Unhealthy balance

Hospitals hide funds to rein in surplus
Hospitals and primary care trusts have prepaid suppliers many hundreds of millions of pounds and have hidden money in other ways in order to keep the National Health Service surplus for last year down to the forecast £1.8bn. Without such action, senior NHS managers say, the declared surplus for the NHS in England in the financial year just ended is likely to have been nearer £3bn.

That money is in addition to the £2bn of cash in the bank, much of it working capital, that foundation trusts are expected to hold as they generate their own surplus of perhaps £500m. The move appears to have two motives: first to avoid the political embarrassment of the massive swing to a huge surplus of about £3bn just two years after the NHS in England attracted months of dire headlines when it recorded a £571m deficit; and second, to reduce the risk that a cash-strapped Treasury will claw the money back.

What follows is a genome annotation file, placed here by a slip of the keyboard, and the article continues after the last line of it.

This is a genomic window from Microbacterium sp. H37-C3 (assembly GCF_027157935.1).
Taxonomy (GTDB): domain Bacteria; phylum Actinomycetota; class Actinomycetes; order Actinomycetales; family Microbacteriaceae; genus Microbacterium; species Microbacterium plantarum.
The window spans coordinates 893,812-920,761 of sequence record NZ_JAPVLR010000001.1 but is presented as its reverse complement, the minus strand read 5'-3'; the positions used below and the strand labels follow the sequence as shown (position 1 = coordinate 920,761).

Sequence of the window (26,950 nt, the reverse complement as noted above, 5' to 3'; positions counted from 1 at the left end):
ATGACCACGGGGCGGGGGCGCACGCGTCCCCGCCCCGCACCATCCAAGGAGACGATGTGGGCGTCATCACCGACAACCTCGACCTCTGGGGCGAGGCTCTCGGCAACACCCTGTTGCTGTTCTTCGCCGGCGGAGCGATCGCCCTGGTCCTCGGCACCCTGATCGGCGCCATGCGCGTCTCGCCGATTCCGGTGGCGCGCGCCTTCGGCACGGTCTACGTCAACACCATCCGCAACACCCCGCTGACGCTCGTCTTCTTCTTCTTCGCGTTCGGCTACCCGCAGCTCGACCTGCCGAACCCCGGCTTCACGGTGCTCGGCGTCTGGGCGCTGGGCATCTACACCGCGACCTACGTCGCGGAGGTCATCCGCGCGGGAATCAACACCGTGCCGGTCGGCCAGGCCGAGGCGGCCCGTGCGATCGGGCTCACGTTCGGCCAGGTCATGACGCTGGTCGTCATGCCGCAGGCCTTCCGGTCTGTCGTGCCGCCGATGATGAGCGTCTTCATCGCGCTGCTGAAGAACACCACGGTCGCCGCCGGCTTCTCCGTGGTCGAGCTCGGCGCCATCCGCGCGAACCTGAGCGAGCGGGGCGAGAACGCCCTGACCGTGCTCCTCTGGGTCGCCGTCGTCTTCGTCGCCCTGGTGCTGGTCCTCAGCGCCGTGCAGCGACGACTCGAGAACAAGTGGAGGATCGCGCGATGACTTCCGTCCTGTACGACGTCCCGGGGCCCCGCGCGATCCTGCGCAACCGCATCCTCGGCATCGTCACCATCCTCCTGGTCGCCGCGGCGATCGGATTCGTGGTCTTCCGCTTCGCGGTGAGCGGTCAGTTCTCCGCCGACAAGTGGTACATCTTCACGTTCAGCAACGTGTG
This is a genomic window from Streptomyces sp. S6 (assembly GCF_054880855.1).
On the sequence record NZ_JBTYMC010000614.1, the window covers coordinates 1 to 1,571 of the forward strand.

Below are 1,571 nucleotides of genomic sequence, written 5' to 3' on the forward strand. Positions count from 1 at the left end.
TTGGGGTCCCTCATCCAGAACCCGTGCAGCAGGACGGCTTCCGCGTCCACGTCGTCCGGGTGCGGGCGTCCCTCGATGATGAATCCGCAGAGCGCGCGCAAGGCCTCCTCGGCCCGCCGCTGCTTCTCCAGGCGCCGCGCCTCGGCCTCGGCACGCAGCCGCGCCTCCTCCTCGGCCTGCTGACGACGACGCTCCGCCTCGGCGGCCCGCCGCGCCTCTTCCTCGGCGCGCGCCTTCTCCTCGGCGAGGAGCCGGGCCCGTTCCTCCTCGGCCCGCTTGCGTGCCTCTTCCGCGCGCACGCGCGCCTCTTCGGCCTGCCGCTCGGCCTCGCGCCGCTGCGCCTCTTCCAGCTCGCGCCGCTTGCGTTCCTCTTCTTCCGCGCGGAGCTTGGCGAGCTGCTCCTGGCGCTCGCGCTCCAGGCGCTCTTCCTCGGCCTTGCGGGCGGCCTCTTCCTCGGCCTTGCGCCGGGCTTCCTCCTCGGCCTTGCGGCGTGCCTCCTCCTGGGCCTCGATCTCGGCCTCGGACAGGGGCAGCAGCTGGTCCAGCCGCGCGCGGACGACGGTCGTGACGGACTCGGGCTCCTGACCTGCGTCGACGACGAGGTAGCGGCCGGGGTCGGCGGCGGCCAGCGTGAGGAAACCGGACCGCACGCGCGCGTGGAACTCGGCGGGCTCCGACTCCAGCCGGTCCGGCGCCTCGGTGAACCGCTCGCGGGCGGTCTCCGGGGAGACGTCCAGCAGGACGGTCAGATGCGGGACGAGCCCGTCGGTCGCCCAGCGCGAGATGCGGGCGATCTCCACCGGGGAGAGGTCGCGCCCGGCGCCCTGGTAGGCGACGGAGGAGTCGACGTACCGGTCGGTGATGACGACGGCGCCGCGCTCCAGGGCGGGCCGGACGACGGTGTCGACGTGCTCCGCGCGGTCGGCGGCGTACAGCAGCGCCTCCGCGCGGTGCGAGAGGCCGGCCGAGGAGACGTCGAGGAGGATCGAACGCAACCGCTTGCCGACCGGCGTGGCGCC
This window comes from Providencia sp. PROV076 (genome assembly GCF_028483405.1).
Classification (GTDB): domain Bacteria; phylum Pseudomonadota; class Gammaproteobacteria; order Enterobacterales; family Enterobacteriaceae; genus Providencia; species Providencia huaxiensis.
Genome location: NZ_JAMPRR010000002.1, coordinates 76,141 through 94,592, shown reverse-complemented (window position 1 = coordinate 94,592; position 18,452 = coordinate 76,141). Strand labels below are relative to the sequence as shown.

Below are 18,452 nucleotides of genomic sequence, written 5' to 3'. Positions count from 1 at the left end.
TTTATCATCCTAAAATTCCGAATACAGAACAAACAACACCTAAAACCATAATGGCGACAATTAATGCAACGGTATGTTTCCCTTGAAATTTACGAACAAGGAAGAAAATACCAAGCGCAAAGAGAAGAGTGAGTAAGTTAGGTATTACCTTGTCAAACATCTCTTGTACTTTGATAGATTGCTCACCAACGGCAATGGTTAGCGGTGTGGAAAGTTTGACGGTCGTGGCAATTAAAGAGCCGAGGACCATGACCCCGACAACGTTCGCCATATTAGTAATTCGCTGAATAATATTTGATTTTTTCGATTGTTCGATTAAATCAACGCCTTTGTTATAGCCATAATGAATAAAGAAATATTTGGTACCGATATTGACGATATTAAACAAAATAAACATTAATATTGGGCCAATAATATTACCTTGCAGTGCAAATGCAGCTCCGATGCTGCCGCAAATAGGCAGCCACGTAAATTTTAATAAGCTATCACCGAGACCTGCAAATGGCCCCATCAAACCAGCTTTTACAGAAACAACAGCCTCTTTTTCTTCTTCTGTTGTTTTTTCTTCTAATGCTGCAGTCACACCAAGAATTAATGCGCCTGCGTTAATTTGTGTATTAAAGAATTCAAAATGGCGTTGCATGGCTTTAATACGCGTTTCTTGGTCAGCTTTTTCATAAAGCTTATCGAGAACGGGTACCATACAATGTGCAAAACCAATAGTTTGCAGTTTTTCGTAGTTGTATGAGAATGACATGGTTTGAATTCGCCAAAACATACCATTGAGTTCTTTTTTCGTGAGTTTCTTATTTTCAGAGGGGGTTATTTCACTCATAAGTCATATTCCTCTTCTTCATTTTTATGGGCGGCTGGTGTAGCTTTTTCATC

What a way to run a health service! That much bemoaned deficit was totally insignificant, as I said at the time:
Only someone with no idea of what goes on in the real world would talk such crap. The overspend was about 0.7% of the total budget. Put another way. If you had an extension built and the estimate was for £15,000 I don't think you'd lose much sleep over getting an extra bill for £105, roughly the cost of replacing a broken sealed-unit. Meanwhile, as shown on a recent TV programme, a lack of foetal monitors has led directly to deaths and injuries during childbirth which cost the NHS £25 million in compensation last year alone.

So now there's a £3 billion surplus.

And I'm in my third week of waiting for a skin cancer biopsy. Jeez.